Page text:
Mexico City Explosion: 2 killed, 73 injured including 21 babies that were rushed to other hospitals
A paramedic holds the hands of a newborn as his colleague attends to the baby's mother, who was evacuated from the maternity and children's hospital in Cuajimalpa, on the outskirts of Mexico City, Thursday, Jan. 29, 2015. The woman give birth to her baby in the ambulance after a powerful gas tank truck explosion shattered the maternity and children's hospital on the western edge of Mexico's capital, killing at least three adults and one baby and injuring dozens. (AP Photo)
A woman and child were killed and 73 people were injured in the blast that collapsed about three-fourths of the hospital, Mexico City officials said. By late in the day, rescuers determined no one was left trapped in the rubble.
The explosion occurred at 7:05 a.m. when a tanker truck was making a routine delivery of gas to the hospital kitchen and gas started to leak. Witnesses said the tanker workers struggled frantically for 15 or 20 minutes to repair the leak while a large cloud of gas formed.
"The hose broke. The two gas workers tried to stop it, but they were very nervous. They yelled for people to get out," said Laura Diaz Pacheco, a laboratory technician.
"Everyone's initial reaction was to go inside, away from the gas," she added. "Maybe as many as 10 of us were able to get out ... The rest stayed inside."
Workers on the truck yelled: "Call the firefighters, call the firefighters!" said anesthesiologist Agustin Herrera.
People started to evacuate the hospital, and then came a devastating explosion that sent up an enormous fireball and plumes of dust and smoke. Herrera saw injured mothers walking out carrying babies. Officials said 110 people were inside the 35-bed hospital when the truck blew up.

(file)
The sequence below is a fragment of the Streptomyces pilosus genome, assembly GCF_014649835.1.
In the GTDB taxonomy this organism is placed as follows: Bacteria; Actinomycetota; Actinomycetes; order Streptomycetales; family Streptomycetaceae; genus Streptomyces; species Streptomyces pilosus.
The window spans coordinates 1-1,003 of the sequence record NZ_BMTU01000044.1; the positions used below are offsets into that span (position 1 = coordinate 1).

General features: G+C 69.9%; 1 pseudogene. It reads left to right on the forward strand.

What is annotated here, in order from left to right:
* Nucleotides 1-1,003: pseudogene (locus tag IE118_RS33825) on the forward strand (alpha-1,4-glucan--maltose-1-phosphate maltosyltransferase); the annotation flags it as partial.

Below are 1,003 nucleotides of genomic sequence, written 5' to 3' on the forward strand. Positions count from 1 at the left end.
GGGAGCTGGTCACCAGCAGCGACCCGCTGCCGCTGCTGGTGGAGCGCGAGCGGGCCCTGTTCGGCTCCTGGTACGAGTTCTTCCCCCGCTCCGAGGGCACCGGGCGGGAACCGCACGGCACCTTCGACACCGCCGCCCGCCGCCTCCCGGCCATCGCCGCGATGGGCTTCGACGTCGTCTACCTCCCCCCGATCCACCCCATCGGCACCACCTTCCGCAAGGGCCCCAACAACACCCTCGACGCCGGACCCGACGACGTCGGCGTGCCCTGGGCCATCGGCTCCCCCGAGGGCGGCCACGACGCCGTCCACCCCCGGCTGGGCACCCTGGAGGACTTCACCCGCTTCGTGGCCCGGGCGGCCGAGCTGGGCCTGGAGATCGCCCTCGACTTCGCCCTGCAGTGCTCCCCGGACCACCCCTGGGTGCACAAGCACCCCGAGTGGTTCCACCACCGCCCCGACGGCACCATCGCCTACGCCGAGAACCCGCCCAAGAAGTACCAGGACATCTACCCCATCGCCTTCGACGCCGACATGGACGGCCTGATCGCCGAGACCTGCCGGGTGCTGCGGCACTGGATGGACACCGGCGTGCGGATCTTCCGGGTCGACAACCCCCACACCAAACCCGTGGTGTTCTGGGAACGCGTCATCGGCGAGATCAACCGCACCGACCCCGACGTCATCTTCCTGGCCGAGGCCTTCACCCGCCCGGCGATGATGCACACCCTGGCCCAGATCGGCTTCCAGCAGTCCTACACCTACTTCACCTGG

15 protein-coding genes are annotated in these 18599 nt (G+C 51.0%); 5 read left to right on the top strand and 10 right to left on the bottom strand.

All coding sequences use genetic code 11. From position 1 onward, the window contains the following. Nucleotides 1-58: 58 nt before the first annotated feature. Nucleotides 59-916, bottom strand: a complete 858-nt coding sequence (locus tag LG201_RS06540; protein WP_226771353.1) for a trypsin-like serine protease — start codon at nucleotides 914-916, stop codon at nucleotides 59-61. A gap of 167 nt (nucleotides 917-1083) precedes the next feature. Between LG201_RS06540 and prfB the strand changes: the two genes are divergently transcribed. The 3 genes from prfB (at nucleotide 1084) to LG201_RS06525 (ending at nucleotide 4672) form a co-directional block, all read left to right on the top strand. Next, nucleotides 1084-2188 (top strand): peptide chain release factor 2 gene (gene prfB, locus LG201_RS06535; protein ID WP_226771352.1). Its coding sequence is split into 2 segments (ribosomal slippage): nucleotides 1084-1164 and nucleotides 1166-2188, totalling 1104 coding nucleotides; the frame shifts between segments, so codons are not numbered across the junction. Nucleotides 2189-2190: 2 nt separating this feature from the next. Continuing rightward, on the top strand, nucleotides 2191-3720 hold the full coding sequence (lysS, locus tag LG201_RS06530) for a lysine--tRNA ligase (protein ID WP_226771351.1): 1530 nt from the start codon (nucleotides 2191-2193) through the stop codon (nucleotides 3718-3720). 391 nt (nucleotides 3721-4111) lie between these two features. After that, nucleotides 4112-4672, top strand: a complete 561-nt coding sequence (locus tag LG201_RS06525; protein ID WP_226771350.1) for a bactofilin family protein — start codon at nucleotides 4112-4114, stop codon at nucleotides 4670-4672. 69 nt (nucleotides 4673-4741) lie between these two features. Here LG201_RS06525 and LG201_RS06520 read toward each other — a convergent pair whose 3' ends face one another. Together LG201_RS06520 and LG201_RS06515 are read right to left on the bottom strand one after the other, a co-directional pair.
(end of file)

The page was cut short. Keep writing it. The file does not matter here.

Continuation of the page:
"We avoided a much bigger tragedy because the oxygen tanks right beside (the area) didn't explode," Herrera said.
The worst hit parts of the hospital were the neonatology, reception and emergency reception units, he said.
Margarita Palma of Amexgas, a trade association of Mexico's propane distributors, said 80 percent of Mexicans use propane rather than natural gas delivered by mains. Liquified propane, which is highly explosive, is distributed to homes and businesses either by trucks like the one that exploded or in cylinders, she said.
Homes next to the hospital had broken and cracked windows and fallen shingles from the blast, and many neighbors ran to help evacuate victims from the debris, local resident Carlos Soria Rezendiz said.
As the day wore on, people arrived at Hospital ABC offering diapers and baby formula. There was an hour-long wait to donate blood.
It was the closest hospital to the explosion and received 31 patients, including 17 children.
There were seven babies with serious injuries in intensive care, said Dr. Moises Zielanowski, the hospital's director of operations, as well as four adults in serious condition. Injuries included burns, fractures and bruises.
He said the hospital was working to identify six of the babies who arrived unaccompanied and without identification.
The gas truck driver and two other employees of the Express Nieto company were hospitalized but were in custody, Mancera said. He said the company has provided gas to all the city's public hospitals since 2007.